At the fifth anniversary of the abduction of Chibok Schoolgirls by Boko Haram, parents have fervently appealed to insurgents to release the remaining girls.
Some of the parents told the News Agency of Nigeria on Sunday in Maiduguri narrated the ordeals of their daughters who were abducted in their Government Girls Secondary School, Chibok in Borno state April 14, 2014.
A rally to mark the anniversary was organized by a non-governmental Organisation, ‘Al’amin Foundation for Peace and Development’ .
At least 270 of the schoolgirls were abducted.
Some of the girls escaped, including, Amina Ali.
Another set of 21 girls were freed in October 2016, while one girl was also rescued in November same year by the military.
Similarly, 82 girls were freed following negotiations with government in May 2017, while one more girl was rescued in January 2018.
Recheal Daniel, a mother of one of the abducted girls, Rose Daniel, appealed to the Boko Haram factional leader, Abubakar Shekau, to release her daughter.
Daniel lamented that the incident had subjected her to pain and agony, adding that her husband was also killed by the insurgents.
She said that since then, she had been shouldering the up-bringing of six children left behind by her husband.
Ayuba Alamson, a guardian to some of the abducted girls, said six of his niece and sisters were abducted at the school on the fateful day.
Alamson said that three of the girls had been freed while the remaining were still with the insurgents.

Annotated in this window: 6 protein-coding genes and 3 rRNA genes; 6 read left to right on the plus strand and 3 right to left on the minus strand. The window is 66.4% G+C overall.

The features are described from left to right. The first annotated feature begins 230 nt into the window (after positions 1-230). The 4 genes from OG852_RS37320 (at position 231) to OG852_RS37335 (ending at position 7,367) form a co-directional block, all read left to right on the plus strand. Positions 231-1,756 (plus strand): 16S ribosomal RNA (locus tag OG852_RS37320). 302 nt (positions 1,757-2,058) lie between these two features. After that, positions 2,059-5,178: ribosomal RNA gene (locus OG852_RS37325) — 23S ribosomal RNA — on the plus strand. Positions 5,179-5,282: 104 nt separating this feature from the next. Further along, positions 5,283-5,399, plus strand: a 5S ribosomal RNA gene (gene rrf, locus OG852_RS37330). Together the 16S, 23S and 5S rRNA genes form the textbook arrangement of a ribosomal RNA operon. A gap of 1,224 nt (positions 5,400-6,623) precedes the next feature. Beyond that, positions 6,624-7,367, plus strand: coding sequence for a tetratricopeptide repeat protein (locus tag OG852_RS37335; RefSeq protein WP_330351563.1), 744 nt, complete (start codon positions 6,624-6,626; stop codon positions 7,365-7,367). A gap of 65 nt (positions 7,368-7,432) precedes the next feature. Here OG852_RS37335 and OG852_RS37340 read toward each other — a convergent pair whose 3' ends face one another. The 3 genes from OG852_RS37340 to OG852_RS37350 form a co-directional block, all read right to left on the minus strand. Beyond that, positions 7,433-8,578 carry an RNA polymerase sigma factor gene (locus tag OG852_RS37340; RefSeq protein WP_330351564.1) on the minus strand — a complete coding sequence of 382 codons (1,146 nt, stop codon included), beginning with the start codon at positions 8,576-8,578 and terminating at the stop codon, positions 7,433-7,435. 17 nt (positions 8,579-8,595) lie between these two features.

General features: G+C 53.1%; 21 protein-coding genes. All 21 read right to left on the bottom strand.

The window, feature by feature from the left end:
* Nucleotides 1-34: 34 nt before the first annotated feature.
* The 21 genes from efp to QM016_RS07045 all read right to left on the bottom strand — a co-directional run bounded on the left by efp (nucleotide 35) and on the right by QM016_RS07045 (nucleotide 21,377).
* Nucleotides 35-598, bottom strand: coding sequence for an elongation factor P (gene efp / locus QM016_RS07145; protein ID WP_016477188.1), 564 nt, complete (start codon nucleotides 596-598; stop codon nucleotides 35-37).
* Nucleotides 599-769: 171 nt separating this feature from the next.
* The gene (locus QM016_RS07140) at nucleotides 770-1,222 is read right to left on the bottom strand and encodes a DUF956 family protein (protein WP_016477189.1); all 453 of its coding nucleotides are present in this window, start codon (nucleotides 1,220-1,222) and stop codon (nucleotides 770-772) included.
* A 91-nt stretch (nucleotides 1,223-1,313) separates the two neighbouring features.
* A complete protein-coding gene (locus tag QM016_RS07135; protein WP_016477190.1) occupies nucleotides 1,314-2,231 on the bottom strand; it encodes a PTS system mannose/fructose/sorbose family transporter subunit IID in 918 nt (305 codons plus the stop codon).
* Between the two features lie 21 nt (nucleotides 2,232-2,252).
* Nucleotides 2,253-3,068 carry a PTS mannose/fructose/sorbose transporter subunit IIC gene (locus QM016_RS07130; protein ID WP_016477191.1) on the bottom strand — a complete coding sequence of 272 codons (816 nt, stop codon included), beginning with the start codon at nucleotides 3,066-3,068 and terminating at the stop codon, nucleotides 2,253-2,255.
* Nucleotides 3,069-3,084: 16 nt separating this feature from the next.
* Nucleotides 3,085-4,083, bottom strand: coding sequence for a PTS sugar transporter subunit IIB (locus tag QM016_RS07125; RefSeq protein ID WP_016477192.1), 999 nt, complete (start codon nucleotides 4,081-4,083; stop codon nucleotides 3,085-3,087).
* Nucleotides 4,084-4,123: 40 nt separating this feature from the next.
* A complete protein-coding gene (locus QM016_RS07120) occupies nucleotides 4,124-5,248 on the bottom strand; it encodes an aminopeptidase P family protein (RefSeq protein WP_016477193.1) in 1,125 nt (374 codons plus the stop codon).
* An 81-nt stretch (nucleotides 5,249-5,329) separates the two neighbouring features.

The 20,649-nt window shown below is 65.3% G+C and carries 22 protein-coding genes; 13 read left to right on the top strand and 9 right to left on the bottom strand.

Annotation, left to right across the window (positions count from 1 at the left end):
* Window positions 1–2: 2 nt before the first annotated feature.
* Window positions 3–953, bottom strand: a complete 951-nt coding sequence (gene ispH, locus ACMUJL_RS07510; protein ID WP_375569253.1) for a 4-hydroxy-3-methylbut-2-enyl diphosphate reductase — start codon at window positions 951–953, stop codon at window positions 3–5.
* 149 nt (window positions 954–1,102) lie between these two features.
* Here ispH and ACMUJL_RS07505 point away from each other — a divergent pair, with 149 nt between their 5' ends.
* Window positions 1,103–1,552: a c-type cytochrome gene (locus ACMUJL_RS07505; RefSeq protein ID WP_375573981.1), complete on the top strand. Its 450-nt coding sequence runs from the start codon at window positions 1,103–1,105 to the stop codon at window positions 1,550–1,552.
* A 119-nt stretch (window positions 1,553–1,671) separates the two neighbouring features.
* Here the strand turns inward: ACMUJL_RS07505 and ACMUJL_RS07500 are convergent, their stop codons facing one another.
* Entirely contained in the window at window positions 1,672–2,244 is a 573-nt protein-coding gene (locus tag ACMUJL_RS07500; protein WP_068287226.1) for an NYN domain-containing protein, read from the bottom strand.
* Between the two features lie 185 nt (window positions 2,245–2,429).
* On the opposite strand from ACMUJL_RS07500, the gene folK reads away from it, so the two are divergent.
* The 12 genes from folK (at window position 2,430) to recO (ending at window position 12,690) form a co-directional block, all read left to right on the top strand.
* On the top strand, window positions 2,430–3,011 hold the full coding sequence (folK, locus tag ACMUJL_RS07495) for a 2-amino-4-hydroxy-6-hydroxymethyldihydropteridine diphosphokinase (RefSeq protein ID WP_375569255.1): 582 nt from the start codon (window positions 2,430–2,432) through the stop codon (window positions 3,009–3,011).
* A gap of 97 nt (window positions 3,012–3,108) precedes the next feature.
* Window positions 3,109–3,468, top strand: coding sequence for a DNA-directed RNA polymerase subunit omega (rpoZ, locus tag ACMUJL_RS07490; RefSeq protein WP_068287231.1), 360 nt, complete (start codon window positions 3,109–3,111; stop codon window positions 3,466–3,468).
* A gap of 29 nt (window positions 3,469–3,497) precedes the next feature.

He lamented that about 18 affected parents had died due to health complications associated with trauma they experienced as a result of the abduction of their daughters.
Alamson urged the Federal Government, United Nations (UN) and development organisations not to relent in their effort at ensuring the release of the girls from captivity.
“I also pray for the freedom Leah Sharibu, the only girl held back by Boko Haram insurgents after they released over 112 girls abducted at Government Girls Secondary School in Dapchi, Yobe.
Musa Maina, another resident of Chibok, appealed for the release of his wife, Zahra Musa, and daughter, Hadiza Musa, from captivity.
Maina recounted that he fled Chibok to Konduga after the April 14 school abduction incident, only to ended up in another abduction trap set by the insurgents..
“Two people came to my house with guns in an attempt to kill me. I and my second wife managed to escape but they took away my first wife and her daughter,” he said.
On her part, Hamsatu Allamin, the Director of Al’amin Foundation for Peace and Development, said thousands of women and children were being held hostage by the insurgents.
Mrs Allamin disclosed that the organization had embarked on comprehensive campaign to create awareness on abduction of women by the insurgents in the northeast.
She called for concrete measures to secure the release of the Chibok School girls and other persons being held by the insurgents throughout the country.